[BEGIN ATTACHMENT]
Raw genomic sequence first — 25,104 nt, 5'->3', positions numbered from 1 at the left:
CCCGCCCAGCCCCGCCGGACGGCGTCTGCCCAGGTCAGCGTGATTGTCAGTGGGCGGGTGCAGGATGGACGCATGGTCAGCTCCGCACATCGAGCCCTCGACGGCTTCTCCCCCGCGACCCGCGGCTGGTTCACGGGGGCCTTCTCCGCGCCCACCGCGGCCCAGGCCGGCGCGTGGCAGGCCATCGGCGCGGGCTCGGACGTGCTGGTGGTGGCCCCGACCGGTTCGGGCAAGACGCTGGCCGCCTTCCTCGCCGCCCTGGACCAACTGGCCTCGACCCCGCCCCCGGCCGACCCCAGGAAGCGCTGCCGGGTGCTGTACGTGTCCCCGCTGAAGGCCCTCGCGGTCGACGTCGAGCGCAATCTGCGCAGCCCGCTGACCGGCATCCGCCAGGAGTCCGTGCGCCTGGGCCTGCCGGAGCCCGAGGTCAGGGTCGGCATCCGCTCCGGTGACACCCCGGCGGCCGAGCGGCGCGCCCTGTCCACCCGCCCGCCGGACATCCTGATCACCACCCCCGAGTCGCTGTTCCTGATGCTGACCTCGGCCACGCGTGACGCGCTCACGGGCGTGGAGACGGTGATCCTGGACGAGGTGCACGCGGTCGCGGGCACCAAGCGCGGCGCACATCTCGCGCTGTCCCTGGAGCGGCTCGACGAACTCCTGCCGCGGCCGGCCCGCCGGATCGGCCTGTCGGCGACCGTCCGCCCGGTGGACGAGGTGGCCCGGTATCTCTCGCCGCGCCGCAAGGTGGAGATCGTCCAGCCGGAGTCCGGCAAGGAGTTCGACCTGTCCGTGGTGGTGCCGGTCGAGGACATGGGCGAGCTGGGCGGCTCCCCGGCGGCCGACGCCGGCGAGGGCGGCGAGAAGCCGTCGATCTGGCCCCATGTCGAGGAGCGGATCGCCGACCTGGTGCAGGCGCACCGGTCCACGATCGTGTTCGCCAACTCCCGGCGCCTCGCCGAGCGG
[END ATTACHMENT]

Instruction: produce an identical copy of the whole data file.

Raw genomic sequence first — 25,104 nt, 5'->3', positions numbered from 1 at the left:
CCCGCCCAGCCCCGCCGGACGGCGTCTGCCCAGGTCAGCGTGATTGTCAGTGGGCGGGTGCAGGATGGACGCATGGTCAGCTCCGCACATCGAGCCCTCGACGGCTTCTCCCCCGCGACCCGCGGCTGGTTCACGGGGGCCTTCTCCGCGCCCACCGCGGCCCAGGCCGGCGCGTGGCAGGCCATCGGCGCGGGCTCGGACGTGCTGGTGGTGGCCCCGACCGGTTCGGGCAAGACGCTGGCCGCCTTCCTCGCCGCCCTGGACCAACTGGCCTCGACCCCGCCCCCGGCCGACCCCAGGAAGCGCTGCCGGGTGCTGTACGTGTCCCCGCTGAAGGCCCTCGCGGTCGACGTCGAGCGCAATCTGCGCAGCCCGCTGACCGGCATCCGCCAGGAGTCCGTGCGCCTGGGCCTGCCGGAGCCCGAGGTCAGGGTCGGCATCCGCTCCGGTGACACCCCGGCGGCCGAGCGGCGCGCCCTGTCCACCCGCCCGCCGGACATCCTGATCACCACCCCCGAGTCGCTGTTCCTGATGCTGACCTCGGCCACGCGTGACGCGCTCACGGGCGTGGAGACGGTGATCCTGGACGAGGTGCACGCGGTCGCGGGCACCAAGCGCGGCGCACATCTCGCGCTGTCCCTGGAGCGGCTCGACGAACTCCTGCCGCGGCCGGCCCGCCGGATCGGCCTGTCGGCGACCGTCCGCCCGGTGGACGAGGTGGCCCGGTATCTCTCGCCGCGCCGCAAGGTGGAGATCGTCCAGCCGGAGTCCGGCAAGGAGTTCGACCTGTCCGTGGTGGTGCCGGTCGAGGACATGGGCGAGCTGGGCGGCTCCCCGGCGGCCGACGCCGGCGAGGGCGGCGAGAAGCCGTCGATCTGGCCCCATGTCGAGGAGCGGATCGCCGACCTGGTGCAGGCGCACCGGTCCACGATCGTGTTCGCCAACTCCCGGCGCCTCGCCGAGCGG